Fifty Shades of Grey: Chapter Fourteen – “I didn’t know I could dream sex.”

Quick reminder – this is your last chance to grab a free copy of Held before the offer ends tomorrow. Thank you to everyone who has reviewed so far – I’ve been genuinely touched by the Amazon and Goodreads reviews for this book. It’s like everyone gets what I was trying to do, which is one of the best feelings in the world for a writer. Thank you.

Anyway, onto less fun things. Ever been hit in the clit with a riding crop? No, me neither. 

Chapter fourteen of Fifty Shades of Grey opens with Ana shackled naked to a four poster bed while Christian thwacks her clitoris with a riding crop. But don’t get excited, people. It’s just a dream. Typically, Ana is as surprised as anyone else to discover this book has finally taken a turn for the lewd.

I sit bolt upright, shocked…wow. It’s morning. I glance at my alarm clock – eight o’clock. I put my head in my hand. I didn’t know I could dream sex. Was it something I ate? Perhaps the oysters and my internet research manifesting itself in my first wet dream. It’s bewildering.

It is, Ana. It is. Almost as bewildering as the fact that the paragraph I just transcribed verbatim was apparently subjected to a professional line edit.

I had no idea I could orgasm in my sleep.

Figures. She had no idea what the internet was until about two chapters ago, despite owning an iPod and being born in about 1991.

Kate is in the kitchen and asks Ana how dinner was the night before, prompting Ana to sourly muse ‘So it begins’, like all civilised people do when their friends take an interest in them. She tells Kate that Ana ‘doesn’t approve of Wanda’, which is the car, in case you weren’t clear. Which you weren’t, because I don’t think Ana’s referred to her VW as Wanda until now.

“Who does [approve of your car], Ana? That’s old news. Why are you being so coy? Give it up, girlfriend.”

“Oh, Kate, we talked about lots things. You know – how fussy he is about food…”

If only the line editors had been fussier. You appear to be missing a preposition, girlfriend. Look, I get that even professionals miss things now and again, but considering the amount of money Random House made off this thing, they could have at least wiped its nose a bit more thoroughly before letting it back out in public.

Ana then toasts herself a bagel and thinks about Christian Grey – and no, that’s not a euphemism for masturbation. She compares her expectations of a romance to the hot mess delivered in triplicate by Christian Grey, finds them lacking and decides she’s probably going to sign up anyway – ‘because I don’t want to lose him’.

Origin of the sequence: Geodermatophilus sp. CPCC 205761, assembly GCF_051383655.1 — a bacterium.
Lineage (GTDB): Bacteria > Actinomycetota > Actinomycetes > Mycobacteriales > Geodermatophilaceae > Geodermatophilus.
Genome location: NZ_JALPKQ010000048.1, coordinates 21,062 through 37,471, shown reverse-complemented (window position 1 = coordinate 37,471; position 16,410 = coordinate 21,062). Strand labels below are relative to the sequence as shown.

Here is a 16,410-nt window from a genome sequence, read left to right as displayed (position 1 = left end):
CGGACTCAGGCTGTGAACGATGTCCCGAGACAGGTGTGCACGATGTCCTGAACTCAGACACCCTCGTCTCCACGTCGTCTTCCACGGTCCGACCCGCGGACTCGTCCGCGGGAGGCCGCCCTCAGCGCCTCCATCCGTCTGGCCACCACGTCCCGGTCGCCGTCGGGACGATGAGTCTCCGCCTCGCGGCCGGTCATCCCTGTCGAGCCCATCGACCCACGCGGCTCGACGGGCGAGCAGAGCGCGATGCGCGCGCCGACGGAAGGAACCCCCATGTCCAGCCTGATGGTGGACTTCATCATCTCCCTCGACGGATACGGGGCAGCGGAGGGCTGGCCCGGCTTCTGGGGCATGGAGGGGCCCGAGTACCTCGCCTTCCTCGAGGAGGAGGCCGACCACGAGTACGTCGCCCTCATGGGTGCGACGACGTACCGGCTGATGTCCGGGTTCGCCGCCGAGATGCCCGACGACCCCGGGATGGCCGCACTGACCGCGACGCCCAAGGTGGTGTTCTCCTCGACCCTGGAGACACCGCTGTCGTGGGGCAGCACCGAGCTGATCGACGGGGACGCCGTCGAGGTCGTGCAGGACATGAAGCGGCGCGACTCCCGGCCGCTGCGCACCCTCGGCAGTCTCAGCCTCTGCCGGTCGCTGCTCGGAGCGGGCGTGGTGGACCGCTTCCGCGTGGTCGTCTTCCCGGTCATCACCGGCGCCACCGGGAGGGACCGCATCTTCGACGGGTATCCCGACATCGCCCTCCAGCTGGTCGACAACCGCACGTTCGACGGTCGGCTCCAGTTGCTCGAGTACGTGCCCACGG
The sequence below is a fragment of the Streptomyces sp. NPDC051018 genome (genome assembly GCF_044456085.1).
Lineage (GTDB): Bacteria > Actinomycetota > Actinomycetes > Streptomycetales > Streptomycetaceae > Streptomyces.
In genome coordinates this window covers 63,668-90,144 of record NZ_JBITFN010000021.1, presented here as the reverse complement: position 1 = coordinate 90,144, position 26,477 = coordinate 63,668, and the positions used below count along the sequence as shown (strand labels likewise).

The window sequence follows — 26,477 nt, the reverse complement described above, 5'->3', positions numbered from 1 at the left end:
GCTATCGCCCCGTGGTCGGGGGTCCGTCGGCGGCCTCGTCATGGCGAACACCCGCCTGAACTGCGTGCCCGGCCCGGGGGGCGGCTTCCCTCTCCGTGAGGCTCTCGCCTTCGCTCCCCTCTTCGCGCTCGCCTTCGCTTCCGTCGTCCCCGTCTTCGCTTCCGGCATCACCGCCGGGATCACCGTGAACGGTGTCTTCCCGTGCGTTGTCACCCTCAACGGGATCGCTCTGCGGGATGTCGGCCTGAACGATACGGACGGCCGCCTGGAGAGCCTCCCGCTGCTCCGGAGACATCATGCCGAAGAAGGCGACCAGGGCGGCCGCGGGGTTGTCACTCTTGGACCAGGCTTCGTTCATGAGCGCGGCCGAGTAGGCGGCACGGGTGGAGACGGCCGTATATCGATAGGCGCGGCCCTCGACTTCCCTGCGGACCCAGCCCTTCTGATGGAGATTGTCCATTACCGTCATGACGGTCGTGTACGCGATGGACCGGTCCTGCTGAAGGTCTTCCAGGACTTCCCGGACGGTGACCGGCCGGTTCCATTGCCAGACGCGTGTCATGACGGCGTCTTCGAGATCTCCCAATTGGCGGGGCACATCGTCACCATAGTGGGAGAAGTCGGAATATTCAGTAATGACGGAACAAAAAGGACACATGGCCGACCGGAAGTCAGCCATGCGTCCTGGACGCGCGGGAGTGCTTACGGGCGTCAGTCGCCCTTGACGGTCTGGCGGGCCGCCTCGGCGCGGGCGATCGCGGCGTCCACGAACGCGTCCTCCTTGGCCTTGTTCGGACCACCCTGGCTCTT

It’s Thursday, by the way. Why is this significant? Well, it’s because a week tomorrow will be the one week anniversary of that time he kidnapped her from the bar.

But I’m not sure I have the stomach to be his submissive – deep down, it’s the canes and whips that put me off. I’m a physical coward and I will go a long way to avoid pain.

Aw, don’t be like that Ana. Don’t sell yourself short. You’re not just a physical coward; you’re a huge emotional coward too. Seriously – you would rather let him walk all over you than endure the relatively small emotional boo-boo of breaking up with a man you’ve been fucking for less than a week?

Anyway, it’s time for a surprise section break and then it’s off to graduation. Remember graduation? Course you don’t.

Charlie Ray, Ana’s ‘uncomplicated’, sports-loving, emotionally and physically absent stepfather arrives to see Ana graduate and pretend she hasn’t been turned into a vampire after her honeymoon.

“You look good,” he says.

“This is Kate’s dress.” I glance down at the grey chiffon halter neck dress.

That sounds awful.

Ray pulls his car into the campus parking lot, and we follow the stream of humanity dotted with ubiquitous black and red gowns heading toward the sports auditorium.

Almost as awful as that sentence.

This is one of my biggest problems with Fifty Shades of Grey. I could almost buy that Ana doesn’t know how to masturbate or use a computer – after all, she’s one hell of a peculiar duck – but I’m supposed to believe an English Major produced this Palinesque word-salad? And not just an English Major – an actual, self-confessed bookworm. Come on.

“Good luck, Annie. You seem awfully nervous. Do you have to do anything?”

Holy crap…why has Ray picked today to be so observant?